B. CU's 93A Claim

Chapter 93A allows one business to sue another over conduct that is "unfair," Mass. Gen. L. ch. 93A, §§ 2(a), 11, including acts that are associated with the breach of a contract. The plaintiff must prove both that the act was unfair, and that it suffered a loss as a result. Mass. Gen. L. ch. 93A, § 11. CU has shown the loss it suffered: an over four year delay in payment and significant legal costs in collecting the amount it is owed. See Refuse Environmental Systems, Inc. v. Industrial Services of America, Inc., 932 F.2d 37, 43 (1st Cir. 1991) (litigating a meritless claim may constitute a 93A violation). The more difficult question is whether Seven Provinces' conduct was sufficiently unfair so as to rise to the level of "rascality" required by chapter 93A. See Levings v. Forbes Wallace, Inc., 8 Mass. App. Ct. 498, 396 N.E.2d 149, 153 (1979); Quaker State Oil Refining v. Garrity Oil Co., 884 F.2d 1510, 1513 (1st Cir. 1989) (adopting Levings standard); accord Ahern v. Scholz, 85 F.3d 774, 798 (1st Cir. 1996).

Although "mere breaches of contract, without more, do not violate chapter 93A," Pepsi-Cola Metro. Bottling Co. v. Checkers, Inc., 754 F.2d 10, 18 (1st Cir. 1985) (citing Whitinsville Plaza, Inc. v. Kotseas, 378 Mass. 85, 390 N.E.2d 243, 251 (1979)); Bradley v. Dean Witter Realty, 967 F. Supp. 19, 29 (D.Mass. 1997), a 93A claim can nonetheless arise out of a breach of contract, if the breach is "in disregard of known contractual arrangements" and "intended to secure benefits for the breaching party. . . ." Anthony's Pier Four v. HBC Assocs., 411 Mass. 451, 583 N.E.2d 806, 821 (1991); Wang Laboratories, Inc. v. Business Incentives, Inc., 398 Mass. 854, 501 N.E.2d 1163, 1165 (1986).

As the Massachusetts Supreme Judicial Court has clarified, the theme of the cases in which a breach of contract has amounted to a 93A violation is "the use of a breach of contract as a lever to obtain advantage for the party committing the breach in relation to the other party; i.e., the breach of contract has an extortionate quality that gives it the rancid flavor of unfairness." Atkinson v. Rosenthal, 33 Mass. App. Ct. 219, 598 N.E.2d 666, 670 (1992); accord NASCO, Inc. v. Public Storage, Inc., 29 F.3d 28, 33 (1st Cir. 1994) (citing Atkinson and suggesting that 93A liability would arise where a "defendant knowingly breached a contract in order to secure additional benefits to itself to the detriment of a plaintiff"). Often, the defendant withheld performance without justification in an attempt to renegotiate the terms of the parties' relationship. See Anthony's Pier Four, 583 N.E.2d at 814-815 (arbitrary withholding of architectural approval in order to extort renegotiation of the financial terms of a joint development project found to be a 93A violation); Pepsi, 754 F.2d at 18 (customer withheld payment due distributor as leverage in bargaining to receive more product in the future). The breaching party's aim is to "force . . . [the other party to the contract] to do what otherwise it could not be legally required to do." Id.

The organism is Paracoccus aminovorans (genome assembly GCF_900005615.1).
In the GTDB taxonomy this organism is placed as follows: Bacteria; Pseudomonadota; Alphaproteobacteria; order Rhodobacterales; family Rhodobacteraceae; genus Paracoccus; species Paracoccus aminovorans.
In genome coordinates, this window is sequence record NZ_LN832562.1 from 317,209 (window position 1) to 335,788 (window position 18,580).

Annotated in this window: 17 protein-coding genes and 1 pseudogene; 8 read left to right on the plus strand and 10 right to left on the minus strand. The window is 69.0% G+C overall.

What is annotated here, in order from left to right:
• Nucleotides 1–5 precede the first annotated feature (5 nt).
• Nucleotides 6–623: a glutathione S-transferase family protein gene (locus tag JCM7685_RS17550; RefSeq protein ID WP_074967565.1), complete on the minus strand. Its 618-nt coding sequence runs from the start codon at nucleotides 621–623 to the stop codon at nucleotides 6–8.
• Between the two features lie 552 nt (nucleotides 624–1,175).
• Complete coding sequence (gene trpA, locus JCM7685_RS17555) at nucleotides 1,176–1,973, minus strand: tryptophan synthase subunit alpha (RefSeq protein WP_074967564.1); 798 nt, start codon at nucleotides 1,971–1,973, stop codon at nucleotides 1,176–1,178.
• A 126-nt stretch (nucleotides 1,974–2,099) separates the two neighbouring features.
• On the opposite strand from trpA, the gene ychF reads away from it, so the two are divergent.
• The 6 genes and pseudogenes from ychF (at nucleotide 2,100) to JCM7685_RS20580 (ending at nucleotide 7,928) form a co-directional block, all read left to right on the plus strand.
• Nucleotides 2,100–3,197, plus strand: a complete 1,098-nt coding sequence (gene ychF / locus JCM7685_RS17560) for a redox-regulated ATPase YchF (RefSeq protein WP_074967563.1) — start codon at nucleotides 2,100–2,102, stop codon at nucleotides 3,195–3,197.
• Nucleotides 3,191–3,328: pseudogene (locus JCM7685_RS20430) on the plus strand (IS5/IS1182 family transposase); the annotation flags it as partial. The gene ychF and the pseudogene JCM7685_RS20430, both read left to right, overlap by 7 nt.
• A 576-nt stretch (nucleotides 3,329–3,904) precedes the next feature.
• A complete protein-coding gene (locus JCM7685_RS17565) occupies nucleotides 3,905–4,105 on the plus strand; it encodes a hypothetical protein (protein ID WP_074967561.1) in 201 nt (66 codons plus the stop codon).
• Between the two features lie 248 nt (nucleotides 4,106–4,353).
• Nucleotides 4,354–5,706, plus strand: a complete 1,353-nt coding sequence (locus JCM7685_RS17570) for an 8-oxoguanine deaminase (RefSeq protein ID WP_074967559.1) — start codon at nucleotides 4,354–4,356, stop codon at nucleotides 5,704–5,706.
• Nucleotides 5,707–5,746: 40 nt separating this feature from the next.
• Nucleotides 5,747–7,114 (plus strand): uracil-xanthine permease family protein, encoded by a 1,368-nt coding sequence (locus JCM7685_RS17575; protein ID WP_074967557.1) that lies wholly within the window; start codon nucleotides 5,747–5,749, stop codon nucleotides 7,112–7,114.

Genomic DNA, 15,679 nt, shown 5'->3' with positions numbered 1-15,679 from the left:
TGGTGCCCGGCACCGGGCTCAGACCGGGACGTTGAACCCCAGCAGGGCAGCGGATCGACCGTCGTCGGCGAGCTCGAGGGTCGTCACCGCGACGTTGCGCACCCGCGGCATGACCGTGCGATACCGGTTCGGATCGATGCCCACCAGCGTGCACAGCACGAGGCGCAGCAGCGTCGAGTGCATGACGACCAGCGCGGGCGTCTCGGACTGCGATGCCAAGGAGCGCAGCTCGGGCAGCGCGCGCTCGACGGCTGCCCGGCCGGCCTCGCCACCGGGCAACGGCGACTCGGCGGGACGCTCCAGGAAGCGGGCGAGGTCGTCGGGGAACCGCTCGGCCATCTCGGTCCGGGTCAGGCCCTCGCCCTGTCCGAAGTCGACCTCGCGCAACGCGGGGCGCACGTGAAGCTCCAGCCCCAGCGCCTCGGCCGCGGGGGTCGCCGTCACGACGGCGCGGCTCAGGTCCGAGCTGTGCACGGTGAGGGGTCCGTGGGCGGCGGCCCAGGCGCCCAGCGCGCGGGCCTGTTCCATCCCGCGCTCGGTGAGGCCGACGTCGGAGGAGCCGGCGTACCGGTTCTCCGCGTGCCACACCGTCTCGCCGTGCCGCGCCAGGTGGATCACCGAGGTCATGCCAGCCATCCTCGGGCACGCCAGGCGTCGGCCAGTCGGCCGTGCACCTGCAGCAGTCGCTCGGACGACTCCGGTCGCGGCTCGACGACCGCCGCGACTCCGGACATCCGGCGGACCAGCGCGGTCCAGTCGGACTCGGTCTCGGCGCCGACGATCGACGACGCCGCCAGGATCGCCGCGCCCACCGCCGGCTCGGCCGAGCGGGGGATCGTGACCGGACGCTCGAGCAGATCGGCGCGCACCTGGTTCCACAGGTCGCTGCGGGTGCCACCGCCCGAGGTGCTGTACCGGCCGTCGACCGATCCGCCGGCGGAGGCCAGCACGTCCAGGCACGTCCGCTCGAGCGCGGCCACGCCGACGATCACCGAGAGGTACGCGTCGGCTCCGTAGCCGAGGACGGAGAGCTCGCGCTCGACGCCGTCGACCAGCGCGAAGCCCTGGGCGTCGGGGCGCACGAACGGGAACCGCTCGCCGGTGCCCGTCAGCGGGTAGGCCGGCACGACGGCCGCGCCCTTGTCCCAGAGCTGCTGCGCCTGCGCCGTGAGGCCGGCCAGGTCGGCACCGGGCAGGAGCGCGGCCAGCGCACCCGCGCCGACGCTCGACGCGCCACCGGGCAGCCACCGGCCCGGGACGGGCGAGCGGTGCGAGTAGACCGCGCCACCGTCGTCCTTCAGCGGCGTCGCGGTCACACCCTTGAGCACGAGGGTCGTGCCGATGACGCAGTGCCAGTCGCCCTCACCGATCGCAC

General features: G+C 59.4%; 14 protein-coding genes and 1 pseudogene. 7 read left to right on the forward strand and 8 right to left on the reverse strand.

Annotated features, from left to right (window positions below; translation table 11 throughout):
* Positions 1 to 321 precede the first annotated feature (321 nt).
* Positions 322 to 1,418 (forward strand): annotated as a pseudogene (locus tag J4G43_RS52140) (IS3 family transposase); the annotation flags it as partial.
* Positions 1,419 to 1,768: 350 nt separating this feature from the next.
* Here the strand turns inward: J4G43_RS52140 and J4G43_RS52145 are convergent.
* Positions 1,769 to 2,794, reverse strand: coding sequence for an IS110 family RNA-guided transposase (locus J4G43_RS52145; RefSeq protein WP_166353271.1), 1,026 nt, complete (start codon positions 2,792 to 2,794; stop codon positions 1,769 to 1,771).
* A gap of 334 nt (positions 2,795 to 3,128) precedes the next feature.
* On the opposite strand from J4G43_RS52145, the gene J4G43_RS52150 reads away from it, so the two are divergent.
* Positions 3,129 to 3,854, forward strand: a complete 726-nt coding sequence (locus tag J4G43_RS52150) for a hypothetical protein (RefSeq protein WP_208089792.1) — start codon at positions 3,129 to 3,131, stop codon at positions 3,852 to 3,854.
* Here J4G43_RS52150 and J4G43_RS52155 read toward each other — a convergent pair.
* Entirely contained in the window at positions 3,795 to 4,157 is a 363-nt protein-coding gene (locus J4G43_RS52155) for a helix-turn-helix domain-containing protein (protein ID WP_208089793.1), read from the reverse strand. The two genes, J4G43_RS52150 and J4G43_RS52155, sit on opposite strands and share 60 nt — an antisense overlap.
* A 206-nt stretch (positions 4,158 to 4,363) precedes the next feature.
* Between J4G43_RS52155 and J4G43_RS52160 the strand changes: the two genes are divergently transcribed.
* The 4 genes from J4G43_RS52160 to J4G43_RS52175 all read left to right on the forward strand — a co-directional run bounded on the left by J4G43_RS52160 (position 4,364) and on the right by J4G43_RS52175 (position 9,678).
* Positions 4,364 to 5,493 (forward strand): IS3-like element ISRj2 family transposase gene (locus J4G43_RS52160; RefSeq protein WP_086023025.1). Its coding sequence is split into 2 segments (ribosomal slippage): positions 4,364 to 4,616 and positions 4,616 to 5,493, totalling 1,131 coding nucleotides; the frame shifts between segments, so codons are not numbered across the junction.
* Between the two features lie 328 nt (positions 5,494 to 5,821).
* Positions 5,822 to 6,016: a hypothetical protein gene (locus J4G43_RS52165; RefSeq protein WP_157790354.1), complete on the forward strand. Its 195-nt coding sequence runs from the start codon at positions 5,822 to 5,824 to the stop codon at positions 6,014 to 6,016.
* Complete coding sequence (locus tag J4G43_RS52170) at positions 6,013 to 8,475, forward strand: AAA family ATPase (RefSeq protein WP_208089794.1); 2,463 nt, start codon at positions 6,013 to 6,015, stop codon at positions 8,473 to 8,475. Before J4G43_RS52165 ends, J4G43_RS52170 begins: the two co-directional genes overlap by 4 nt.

From the outset, Seven Provinces avoided payment on CU's claims submission while seeking to renegotiate the terms of the parties' relationship. At first, Seven Provinces' questions about the claim were linked to its request to come to a global commutation of all business between the two companies. As CU continued to insist on payment of the Teledyne claim before any such commutation would be discussed, Seven Provinces began insisting on a compromise of the Teledyne claim amount, either through mediation or reallocation of the entire Teledyne settlement. Rebisz reiterated at trial that what he was seeking was a compromise, and in apparent pursuit of that goal, he refused to express an opinion about how much Seven Provinces owed on the claim. Thus, Seven Provinces' behavior fits within the 93A framework outlined by the Supreme Judicial Court: it withheld performance due under the contract in order to renegotiate the bargain between the parties and force CU to do what it otherwise was not legally obliged to do, namely, compromise a valid claim.

Seven Provinces' behavior was particularly egregious when seen in the context of the mores of the reinsurance industry, an industry which has operated for centuries on the principle of "utmost good faith" ( "uberrimae fidei"). Gottheimer testified to the traditional mores of the industry: that reinsurance is "an honorable engagement," in which "gentlemen's agreements" were secured by a handshake. Under this view, the reinsurer and the reinsured are "partners," who owe each other a duty of "utmost good faith." Admittedly, these traditions of trust and mutual reliance came under strain in the 1980s. Because of high interests rates, Gottheimer testified, insurers paid less attention to the risks they insured, and the quality of the underwriting began to suffer. At the same time, environmental and asbestos liability began to upset the calculations on which many insurance relationship had been founded. See Compagnie de Reassurance, 944 F. Supp. at 993. Trade publications are beginning to note the change in tone, speaking of the "death of the handshake." Brady Monin, supra.